How to Floret Broccoli and Cauliflower, the Un-Messy Way

March  6, 2013

Inspired by conversations on the FOOD52 Hotline, we're sharing tips and tricks that make navigating all of our kitchens easier and more fun. 

Today: Get beautiful, evenly-sized broccoli and cauliflower florets -- every time.

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Broccoli and cauliflower are delicious in all of their forms: steamed, roasted, and sautéed. But tackling a whole head to attain evenly-shaped florets can be daunting.

This week, Kristen shows us how to kill two birds with one stone by effortlessly slicing florets off of a head of broccoli, as well as eliminating waste by portioning out the stem. Whether you're simply roasting broccoli florets or tossing them into a lemon parmesan soup, rest assured that you can now attack a head of broccoli without any hesitation. 

This video was shot and edited by Kyle Orosz.

See what other Food52 readers are saying.

  • Ed
  • SeaJambon
  • msmely
  • Stacey Snacks
    Stacey Snacks
  • Michael Hoffman
    Michael Hoffman

Written by: gheanna

My two (current) favorite foods start with the letter D: doughnuts, and dumplings. If a dish has bacon in it, I will most likely eat it. If I could marry honey butter, I would.


Ed February 24, 2014
I've been cooking broccoli for 30 or 40 years and eating it even longer. My favorite method is pot sticker style. I cut up some fresh broccoli into florets, including the stems, and heat up a large frying pan. When a drop of water dances I spray with canola and throw in the broccoli. I leave it untouched for, at least, 5 minutes. In the meantime I mix about a half teaspoon of fresh ground black pepper and a teaspoon of kosher salt into a third cup of very hot water. After 5 minutes I dump in the seasoned water and cover tightly. In about another 5 minutes the water will be gone and the broccoli will be done.
SeaJambon March 7, 2013
We usually use a veg peeler to remove the outer skin of the stalk. The stalk is wonderful in a number of applications. They can be roasted as is (w/olive oil, S&P) or sliced in disks and then used in a cream of broccoli soup (ultimately pureeing the cooked broccoli). I'm old enough that whenever broccoli was served (usually boiled -- we can be glad that is part of the past) it included the stalks. As a child, you were expected to eat the entire broccoli, not just the heads.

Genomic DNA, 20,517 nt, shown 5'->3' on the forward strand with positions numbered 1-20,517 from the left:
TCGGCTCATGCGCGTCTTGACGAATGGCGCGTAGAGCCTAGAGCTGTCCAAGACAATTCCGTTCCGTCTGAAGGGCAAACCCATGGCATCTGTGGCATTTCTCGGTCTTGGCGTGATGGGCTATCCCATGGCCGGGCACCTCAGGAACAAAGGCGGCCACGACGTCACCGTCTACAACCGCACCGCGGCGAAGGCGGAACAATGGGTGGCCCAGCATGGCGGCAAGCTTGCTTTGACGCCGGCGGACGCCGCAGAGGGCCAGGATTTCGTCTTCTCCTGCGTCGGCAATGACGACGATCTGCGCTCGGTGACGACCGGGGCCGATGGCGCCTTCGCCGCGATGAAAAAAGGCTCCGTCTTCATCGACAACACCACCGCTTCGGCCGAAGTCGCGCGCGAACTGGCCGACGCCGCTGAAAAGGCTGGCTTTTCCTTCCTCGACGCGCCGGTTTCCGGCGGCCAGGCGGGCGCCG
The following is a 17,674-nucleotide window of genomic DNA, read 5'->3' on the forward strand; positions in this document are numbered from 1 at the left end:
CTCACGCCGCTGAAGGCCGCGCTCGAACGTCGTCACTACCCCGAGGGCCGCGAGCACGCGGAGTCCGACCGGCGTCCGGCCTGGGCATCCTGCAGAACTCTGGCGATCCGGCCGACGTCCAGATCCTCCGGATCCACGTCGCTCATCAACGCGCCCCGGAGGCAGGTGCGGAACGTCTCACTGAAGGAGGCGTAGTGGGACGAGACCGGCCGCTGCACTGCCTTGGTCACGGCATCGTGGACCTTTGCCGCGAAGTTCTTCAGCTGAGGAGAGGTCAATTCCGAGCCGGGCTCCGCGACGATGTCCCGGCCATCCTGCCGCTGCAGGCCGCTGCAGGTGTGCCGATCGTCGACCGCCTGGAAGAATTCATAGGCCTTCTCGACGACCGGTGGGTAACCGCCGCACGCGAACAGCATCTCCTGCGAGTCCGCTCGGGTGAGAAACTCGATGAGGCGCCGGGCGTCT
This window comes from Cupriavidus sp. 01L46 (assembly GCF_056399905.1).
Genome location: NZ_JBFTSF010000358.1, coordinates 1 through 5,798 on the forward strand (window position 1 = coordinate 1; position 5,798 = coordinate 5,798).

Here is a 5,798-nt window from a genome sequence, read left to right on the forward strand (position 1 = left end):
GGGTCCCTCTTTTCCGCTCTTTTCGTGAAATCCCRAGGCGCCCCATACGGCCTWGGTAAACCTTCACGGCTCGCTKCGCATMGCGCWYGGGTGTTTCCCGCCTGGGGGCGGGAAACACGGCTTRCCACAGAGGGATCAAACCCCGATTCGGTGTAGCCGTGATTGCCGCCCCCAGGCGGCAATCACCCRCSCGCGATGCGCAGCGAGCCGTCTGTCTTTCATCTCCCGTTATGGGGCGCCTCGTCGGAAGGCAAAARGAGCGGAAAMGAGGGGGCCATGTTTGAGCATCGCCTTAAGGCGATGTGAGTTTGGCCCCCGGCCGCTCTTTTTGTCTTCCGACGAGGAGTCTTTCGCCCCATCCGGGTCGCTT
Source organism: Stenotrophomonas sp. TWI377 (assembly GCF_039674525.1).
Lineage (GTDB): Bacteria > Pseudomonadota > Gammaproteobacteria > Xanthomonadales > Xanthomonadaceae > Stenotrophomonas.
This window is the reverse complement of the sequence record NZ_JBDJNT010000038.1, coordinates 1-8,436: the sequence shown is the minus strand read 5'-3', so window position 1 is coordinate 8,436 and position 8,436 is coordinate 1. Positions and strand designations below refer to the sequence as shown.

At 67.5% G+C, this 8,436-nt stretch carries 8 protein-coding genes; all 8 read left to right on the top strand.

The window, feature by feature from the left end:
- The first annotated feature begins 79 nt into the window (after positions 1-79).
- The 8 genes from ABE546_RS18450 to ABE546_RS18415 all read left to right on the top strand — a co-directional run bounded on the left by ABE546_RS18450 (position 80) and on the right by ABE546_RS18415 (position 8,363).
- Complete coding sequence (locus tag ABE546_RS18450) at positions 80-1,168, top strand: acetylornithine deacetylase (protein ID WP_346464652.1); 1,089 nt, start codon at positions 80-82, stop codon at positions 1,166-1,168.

msmely March 6, 2013
There's a less wasteful way of peeling the bark off. If you wedge a small paring knife between the bark and the meat, you can press the bark against the flat of the knife with your thumb and peel it off in strips. It comes off quite easily and you don't waste as much meat.
Kristen M. March 7, 2013
Thanks for the tip -- I'm trying that next time!
Stacey S. March 6, 2013
Great video! I love the broccoli stalks the best.
Michael H. March 6, 2013
This rules.
Soliloquy O. March 6, 2013
I love the stem, THE best part, imo...very few stem pieces actually make it to the pan, I always end up snacking them while making dinner.
BlueKaleRoad March 6, 2013
Love this, thanks for sharing, Kristen! I wish I'd seen it last night before chopping a huge amount of broccoli and making a rather large mess. Next time it'll all look beautiful!
Kenzi W. March 6, 2013
Broccoli has never looked so glamorous. (That shot at the end? Oof.)
foxeslovelemons March 6, 2013
I just made the BEST broccoli EVER yesterday, and I used a method very similar to this!